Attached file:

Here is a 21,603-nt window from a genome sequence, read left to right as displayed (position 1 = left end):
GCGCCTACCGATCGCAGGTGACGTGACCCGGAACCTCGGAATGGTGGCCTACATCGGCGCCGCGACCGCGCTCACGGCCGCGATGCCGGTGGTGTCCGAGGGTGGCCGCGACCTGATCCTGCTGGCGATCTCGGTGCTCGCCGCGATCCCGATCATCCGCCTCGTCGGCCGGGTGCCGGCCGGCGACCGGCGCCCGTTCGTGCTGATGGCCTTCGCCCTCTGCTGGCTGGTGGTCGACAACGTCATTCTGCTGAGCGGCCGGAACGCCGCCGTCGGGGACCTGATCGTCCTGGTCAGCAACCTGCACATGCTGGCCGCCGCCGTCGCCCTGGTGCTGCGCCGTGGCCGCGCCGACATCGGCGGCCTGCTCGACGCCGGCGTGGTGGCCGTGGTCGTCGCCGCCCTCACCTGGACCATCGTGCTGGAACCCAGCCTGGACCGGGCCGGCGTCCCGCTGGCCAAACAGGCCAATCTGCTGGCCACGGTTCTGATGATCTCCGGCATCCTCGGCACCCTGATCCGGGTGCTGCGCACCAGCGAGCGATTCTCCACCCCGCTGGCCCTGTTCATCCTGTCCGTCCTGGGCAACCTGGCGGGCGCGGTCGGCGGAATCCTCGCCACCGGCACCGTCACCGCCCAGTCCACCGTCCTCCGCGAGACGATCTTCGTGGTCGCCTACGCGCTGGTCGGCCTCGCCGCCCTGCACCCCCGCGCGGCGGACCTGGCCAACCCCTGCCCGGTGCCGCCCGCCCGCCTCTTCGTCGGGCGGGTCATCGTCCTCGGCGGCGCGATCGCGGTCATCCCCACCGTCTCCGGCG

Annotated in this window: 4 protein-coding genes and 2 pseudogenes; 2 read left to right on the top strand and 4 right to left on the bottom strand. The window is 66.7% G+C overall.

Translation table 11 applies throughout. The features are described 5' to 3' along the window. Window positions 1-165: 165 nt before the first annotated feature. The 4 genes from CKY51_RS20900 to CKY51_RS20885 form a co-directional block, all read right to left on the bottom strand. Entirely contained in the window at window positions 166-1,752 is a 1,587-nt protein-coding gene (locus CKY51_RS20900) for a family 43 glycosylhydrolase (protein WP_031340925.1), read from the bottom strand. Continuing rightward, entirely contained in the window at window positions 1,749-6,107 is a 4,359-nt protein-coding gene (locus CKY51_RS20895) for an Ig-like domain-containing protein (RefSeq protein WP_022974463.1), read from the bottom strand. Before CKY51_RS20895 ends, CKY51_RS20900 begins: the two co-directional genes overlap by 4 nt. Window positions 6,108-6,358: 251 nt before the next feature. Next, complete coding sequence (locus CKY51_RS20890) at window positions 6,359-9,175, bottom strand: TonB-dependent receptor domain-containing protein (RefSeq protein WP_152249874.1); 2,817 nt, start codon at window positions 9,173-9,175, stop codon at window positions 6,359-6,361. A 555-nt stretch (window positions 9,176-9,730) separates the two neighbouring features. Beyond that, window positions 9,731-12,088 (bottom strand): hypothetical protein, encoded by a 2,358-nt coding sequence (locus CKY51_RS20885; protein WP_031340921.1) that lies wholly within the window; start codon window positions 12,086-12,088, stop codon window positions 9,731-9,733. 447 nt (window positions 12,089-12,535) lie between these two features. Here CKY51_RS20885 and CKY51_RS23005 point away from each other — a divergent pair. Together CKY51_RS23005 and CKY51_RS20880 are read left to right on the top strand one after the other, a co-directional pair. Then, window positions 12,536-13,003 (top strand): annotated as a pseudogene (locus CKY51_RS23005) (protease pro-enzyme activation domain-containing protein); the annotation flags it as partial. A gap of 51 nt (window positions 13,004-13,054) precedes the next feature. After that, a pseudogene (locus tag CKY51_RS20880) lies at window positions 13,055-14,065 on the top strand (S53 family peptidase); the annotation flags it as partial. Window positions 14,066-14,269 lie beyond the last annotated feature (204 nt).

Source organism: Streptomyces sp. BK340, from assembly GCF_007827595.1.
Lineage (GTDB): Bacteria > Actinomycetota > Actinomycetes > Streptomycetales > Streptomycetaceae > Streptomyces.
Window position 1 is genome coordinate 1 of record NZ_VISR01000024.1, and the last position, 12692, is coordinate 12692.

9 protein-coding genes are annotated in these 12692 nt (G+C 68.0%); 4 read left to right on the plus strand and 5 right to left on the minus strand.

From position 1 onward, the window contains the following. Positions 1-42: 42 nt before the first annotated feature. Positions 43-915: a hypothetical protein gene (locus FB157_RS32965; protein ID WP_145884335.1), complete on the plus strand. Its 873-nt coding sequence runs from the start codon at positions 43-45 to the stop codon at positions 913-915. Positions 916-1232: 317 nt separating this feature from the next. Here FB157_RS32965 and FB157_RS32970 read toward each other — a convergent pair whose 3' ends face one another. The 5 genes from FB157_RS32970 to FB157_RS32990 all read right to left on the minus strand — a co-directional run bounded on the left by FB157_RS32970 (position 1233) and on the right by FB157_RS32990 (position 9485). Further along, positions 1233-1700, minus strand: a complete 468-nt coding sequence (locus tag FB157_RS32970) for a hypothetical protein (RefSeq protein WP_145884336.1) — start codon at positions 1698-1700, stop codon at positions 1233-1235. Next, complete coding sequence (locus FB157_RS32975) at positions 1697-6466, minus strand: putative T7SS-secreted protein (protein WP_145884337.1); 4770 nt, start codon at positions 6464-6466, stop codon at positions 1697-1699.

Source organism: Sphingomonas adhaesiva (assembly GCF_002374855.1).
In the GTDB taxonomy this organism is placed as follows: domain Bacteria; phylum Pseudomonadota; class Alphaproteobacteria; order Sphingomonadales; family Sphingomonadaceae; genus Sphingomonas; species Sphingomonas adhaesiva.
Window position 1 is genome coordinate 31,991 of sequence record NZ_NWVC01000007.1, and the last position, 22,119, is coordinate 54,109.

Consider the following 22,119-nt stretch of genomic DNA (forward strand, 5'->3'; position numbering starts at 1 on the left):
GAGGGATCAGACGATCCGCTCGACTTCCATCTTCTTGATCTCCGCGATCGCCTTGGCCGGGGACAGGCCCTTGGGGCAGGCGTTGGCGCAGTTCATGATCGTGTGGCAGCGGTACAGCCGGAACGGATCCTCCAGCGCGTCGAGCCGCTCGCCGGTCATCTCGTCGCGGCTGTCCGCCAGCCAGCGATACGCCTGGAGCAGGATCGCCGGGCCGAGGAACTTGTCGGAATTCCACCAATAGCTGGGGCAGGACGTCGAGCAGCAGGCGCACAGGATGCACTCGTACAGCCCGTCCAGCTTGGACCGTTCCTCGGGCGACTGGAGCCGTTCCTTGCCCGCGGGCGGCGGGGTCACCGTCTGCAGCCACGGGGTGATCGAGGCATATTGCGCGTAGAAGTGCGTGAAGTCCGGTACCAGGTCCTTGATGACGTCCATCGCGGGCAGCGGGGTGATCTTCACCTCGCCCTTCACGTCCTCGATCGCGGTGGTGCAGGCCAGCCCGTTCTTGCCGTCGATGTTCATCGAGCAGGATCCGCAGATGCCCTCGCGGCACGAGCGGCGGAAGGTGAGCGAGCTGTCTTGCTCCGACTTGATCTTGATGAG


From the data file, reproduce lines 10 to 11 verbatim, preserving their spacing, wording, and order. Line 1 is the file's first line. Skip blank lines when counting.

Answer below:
Source organism: Sphingomonas adhaesiva (assembly GCF_002374855.1).
In the GTDB taxonomy this organism is placed as follows: domain Bacteria; phylum Pseudomonadota; class Alphaproteobacteria; order Sphingomonadales; family Sphingomonadaceae; genus Sphingomonas; species Sphingomonas adhaesiva.